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Mental Health Onscreen

A new studio lab supported by the Pritzker Pucker Family Foundation is studying how TV and movies portray mental health.

Studio Lab Trio
From left, Pritzker Pucker Studio Lab Director David Tolchinsky, actor Geno Walker and Brett Neveu, associate professor of instruction, at a screening of the movie ‘Night’s End,’ which Neveu wrote.

Fall 2022

A new student film incubator at Northwestern’s School of Communication is shining a light on how mental health is depicted in TV, movies and other media. The initiative was made possible by a grant from the Pritzker Pucker Family Foundation and Jessy Pucker ’19.  

The mission of the Pritzker Pucker Studio Lab for the Promotion of Mental Health via Cinematic Arts is to create, support and examine original narrative screenwriting, TV writing and media-making centered around mental health. 

“We are grateful to Jessy and the Pritzker Pucker Family Foundation for helping us give students a pipeline to gain agency over mental health narratives and, through creative collaboration, reshape how we learn and talk about a very misunderstood topic,” says E. Patrick Johnson, dean of the School of Communication and the Annenberg University Professor. 

Mass media has long perpetuated a profoundly negative stigma related to mental health, according to Pritzker Pucker Studio Lab Director David Tolchinsky, a filmmaker, screenwriter and playwright who is founding director of the school’s MFA in Writing for Screen and Stage program. “Through one-dimensional viewpoints, inaccurate portrayals and depictions centered on fear and shame, the media has reinforced discriminatory behavior toward people experiencing mental health issues and propagated impediments to treatment and recovery,” he says.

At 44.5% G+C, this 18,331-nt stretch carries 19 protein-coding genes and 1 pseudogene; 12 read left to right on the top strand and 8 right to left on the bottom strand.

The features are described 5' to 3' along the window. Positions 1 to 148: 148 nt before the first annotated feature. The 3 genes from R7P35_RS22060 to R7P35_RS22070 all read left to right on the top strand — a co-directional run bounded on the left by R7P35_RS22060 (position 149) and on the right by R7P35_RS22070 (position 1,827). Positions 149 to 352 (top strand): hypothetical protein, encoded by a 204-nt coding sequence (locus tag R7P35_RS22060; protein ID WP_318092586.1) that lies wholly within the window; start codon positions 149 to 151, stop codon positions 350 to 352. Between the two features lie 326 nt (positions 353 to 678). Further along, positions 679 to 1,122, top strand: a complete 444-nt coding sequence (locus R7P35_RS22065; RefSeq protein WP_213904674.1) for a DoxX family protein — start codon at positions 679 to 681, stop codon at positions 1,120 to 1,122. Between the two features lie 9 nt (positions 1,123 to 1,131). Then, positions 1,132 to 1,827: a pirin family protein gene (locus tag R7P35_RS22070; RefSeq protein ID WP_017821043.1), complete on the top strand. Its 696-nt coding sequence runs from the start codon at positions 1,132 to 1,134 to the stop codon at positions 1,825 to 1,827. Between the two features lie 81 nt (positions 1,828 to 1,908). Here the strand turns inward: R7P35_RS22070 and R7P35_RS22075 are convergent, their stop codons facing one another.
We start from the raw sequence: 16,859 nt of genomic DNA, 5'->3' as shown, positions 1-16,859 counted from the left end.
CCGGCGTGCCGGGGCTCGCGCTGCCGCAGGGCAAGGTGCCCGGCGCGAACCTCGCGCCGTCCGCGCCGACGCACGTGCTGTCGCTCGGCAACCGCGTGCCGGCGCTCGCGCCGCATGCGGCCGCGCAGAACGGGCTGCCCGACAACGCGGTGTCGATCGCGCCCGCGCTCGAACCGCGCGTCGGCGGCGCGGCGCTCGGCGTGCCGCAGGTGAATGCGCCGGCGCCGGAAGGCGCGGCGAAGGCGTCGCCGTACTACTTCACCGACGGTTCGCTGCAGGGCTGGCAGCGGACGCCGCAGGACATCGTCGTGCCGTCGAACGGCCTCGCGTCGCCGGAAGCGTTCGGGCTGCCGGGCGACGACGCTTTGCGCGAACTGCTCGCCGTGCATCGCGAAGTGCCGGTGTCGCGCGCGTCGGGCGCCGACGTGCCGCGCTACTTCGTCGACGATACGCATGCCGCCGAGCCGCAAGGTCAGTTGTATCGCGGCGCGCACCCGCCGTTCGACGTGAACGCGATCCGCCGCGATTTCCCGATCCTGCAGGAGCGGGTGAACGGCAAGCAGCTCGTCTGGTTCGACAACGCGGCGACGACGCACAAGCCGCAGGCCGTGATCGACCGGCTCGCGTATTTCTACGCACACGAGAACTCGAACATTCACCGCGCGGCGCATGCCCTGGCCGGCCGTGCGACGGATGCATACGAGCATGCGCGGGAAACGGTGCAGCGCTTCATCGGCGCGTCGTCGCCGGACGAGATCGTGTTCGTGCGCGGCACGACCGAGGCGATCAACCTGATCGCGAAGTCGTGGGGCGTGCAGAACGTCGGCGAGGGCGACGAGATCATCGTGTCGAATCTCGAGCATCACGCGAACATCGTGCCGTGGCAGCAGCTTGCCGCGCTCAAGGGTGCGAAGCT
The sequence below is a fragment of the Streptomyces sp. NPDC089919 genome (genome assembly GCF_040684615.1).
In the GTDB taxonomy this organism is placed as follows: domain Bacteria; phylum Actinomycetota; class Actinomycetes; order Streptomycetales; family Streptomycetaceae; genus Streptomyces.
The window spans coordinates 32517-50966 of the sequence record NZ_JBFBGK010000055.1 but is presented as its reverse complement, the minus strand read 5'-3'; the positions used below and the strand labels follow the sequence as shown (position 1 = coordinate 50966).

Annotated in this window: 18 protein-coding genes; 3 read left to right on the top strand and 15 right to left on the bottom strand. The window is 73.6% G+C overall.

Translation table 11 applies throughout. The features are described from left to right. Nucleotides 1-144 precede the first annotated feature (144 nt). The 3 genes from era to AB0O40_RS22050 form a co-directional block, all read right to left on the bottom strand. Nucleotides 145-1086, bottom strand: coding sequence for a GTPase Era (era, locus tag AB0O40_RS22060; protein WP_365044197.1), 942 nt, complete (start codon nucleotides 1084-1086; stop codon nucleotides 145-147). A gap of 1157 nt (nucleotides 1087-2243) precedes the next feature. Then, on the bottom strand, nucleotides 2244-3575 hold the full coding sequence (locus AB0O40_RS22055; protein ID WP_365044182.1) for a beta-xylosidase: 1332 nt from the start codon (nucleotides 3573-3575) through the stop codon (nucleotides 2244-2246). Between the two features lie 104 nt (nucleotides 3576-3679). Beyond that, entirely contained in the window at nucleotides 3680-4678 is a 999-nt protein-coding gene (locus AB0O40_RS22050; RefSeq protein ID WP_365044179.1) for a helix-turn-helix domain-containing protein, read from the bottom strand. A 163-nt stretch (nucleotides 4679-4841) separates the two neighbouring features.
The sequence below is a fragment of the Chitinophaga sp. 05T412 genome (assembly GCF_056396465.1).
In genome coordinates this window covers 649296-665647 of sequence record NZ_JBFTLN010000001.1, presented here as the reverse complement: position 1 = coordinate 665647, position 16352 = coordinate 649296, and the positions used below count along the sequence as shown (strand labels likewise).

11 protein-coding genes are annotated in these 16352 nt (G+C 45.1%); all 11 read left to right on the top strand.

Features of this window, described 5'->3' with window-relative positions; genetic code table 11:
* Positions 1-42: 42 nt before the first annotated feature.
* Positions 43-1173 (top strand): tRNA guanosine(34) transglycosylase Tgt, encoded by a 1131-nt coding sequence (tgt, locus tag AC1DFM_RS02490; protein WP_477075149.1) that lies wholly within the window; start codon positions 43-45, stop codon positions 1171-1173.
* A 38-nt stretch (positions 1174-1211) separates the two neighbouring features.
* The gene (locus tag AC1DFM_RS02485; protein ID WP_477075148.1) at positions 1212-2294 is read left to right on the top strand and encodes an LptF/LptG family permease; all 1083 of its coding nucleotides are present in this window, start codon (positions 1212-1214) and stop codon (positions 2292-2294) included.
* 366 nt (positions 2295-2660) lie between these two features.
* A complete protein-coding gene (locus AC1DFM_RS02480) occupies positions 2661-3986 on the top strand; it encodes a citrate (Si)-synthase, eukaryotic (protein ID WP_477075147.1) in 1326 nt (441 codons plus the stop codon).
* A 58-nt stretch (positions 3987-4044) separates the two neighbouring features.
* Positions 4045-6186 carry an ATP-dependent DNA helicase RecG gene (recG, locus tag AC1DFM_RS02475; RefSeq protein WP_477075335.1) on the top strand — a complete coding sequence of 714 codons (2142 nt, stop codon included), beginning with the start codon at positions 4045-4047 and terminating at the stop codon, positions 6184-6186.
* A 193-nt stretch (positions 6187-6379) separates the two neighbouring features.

“We can generate a meaningful change in the way mental health is understood by society at large.” — David Tolchinsky

Storylines often wrongly associate schizophrenia and dissociative disorder (known in popular culture as split personality) interchangeably with violence or with superpowers, for example, and many films across genres present characters who display an amalgamation of mental health symptoms not attributable to a particular illness, adds Tolchinsky, whose own projects span comedy and darker fare. 

“By educating media-makers about the multidimensional aspects of mental health, encouraging discussion around complex topics and amplifying marginalized voices, we can generate a meaningful change in the way mental health is understood by society at large,” Tolchinsky says. 

The studio lab is a three–academic quarter commitment for students. The curriculum includes technical training and guest lectures by psychologists, social scientists, anthropologists and screenwriters. In addition to instruction, the program provides student grants of $2,000 for screenplays and $5,000 for films to be created and completed over a year, plus access to new film equipment for the grant awardees. Ten students were commissioned as part of the first cohort — and as the studio lab expands over the next five years, that number will increase. 

The studio lab has already begun engaging audiences beyond Northwestern through public lectures, discussions and movie screenings around the depiction of mental health and mental illness. In 2023 it will host a symposium featuring keynote sessions by nationally recognized figures as well as work by student members of the studio lab. 

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